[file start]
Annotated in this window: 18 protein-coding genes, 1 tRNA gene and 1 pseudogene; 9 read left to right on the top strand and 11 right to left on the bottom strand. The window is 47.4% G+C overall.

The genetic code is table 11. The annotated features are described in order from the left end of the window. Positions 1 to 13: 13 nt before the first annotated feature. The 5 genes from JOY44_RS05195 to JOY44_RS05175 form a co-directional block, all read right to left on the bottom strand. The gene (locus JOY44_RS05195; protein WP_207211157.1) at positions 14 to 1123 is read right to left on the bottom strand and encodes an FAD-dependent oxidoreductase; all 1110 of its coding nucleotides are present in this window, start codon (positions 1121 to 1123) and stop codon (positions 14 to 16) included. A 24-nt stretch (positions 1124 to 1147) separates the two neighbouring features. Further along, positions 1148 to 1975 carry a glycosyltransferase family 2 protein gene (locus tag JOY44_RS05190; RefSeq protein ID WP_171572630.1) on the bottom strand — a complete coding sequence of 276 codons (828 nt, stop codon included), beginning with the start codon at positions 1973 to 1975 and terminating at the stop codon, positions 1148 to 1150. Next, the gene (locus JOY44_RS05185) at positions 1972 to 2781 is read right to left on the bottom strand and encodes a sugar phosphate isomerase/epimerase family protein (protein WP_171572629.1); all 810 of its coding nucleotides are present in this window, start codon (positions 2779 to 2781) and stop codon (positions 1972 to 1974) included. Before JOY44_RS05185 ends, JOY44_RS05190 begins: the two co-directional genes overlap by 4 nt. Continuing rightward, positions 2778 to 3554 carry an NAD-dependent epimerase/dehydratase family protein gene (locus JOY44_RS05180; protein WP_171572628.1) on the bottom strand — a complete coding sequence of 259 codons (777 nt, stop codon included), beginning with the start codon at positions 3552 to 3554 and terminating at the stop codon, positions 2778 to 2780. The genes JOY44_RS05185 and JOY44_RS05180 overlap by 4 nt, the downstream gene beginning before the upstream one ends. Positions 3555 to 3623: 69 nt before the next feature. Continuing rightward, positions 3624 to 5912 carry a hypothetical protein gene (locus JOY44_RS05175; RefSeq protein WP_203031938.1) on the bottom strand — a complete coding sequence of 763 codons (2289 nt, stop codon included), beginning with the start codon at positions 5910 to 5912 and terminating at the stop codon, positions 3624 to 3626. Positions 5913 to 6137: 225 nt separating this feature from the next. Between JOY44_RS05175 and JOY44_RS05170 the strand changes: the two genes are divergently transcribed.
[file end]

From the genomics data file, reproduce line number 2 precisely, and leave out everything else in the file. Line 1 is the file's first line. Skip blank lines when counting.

The genetic code is table 11. The annotated features are described in order from the left end of the window. Positions 1 to 13: 13 nt before the first annotated feature. The 5 genes from JOY44_RS05195 to JOY44_RS05175 form a co-directional block, all read right to left on the bottom strand. The gene (locus JOY44_RS05195; protein WP_207211157.1) at positions 14 to 1123 is read right to left on the bottom strand and encodes an FAD-dependent oxidoreductase; all 1110 of its coding nucleotides are present in this window, start codon (positions 1121 to 1123) and stop codon (positions 14 to 16) included. A 24-nt stretch (positions 1124 to 1147) separates the two neighbouring features. Further along, positions 1148 to 1975 carry a glycosyltransferase family 2 protein gene (locus tag JOY44_RS05190; RefSeq protein ID WP_171572630.1) on the bottom strand — a complete coding sequence of 276 codons (828 nt, stop codon included), beginning with the start codon at positions 1973 to 1975 and terminating at the stop codon, positions 1148 to 1150. Next, the gene (locus JOY44_RS05185) at positions 1972 to 2781 is read right to left on the bottom strand and encodes a sugar phosphate isomerase/epimerase family protein (protein WP_171572629.1); all 810 of its coding nucleotides are present in this window, start codon (positions 2779 to 2781) and stop codon (positions 1972 to 1974) included. Before JOY44_RS05185 ends, JOY44_RS05190 begins: the two co-directional genes overlap by 4 nt. Continuing rightward, positions 2778 to 3554 carry an NAD-dependent epimerase/dehydratase family protein gene (locus JOY44_RS05180; protein WP_171572628.1) on the bottom strand — a complete coding sequence of 259 codons (777 nt, stop codon included), beginning with the start codon at positions 3552 to 3554 and terminating at the stop codon, positions 2778 to 2780. The genes JOY44_RS05185 and JOY44_RS05180 overlap by 4 nt, the downstream gene beginning before the upstream one ends. Positions 3555 to 3623: 69 nt before the next feature. Continuing rightward, positions 3624 to 5912 carry a hypothetical protein gene (locus JOY44_RS05175; RefSeq protein WP_203031938.1) on the bottom strand — a complete coding sequence of 763 codons (2289 nt, stop codon included), beginning with the start codon at positions 5910 to 5912 and terminating at the stop codon, positions 3624 to 3626. Positions 5913 to 6137: 225 nt separating this feature from the next. Between JOY44_RS05175 and JOY44_RS05170 the strand changes: the two genes are divergently transcribed.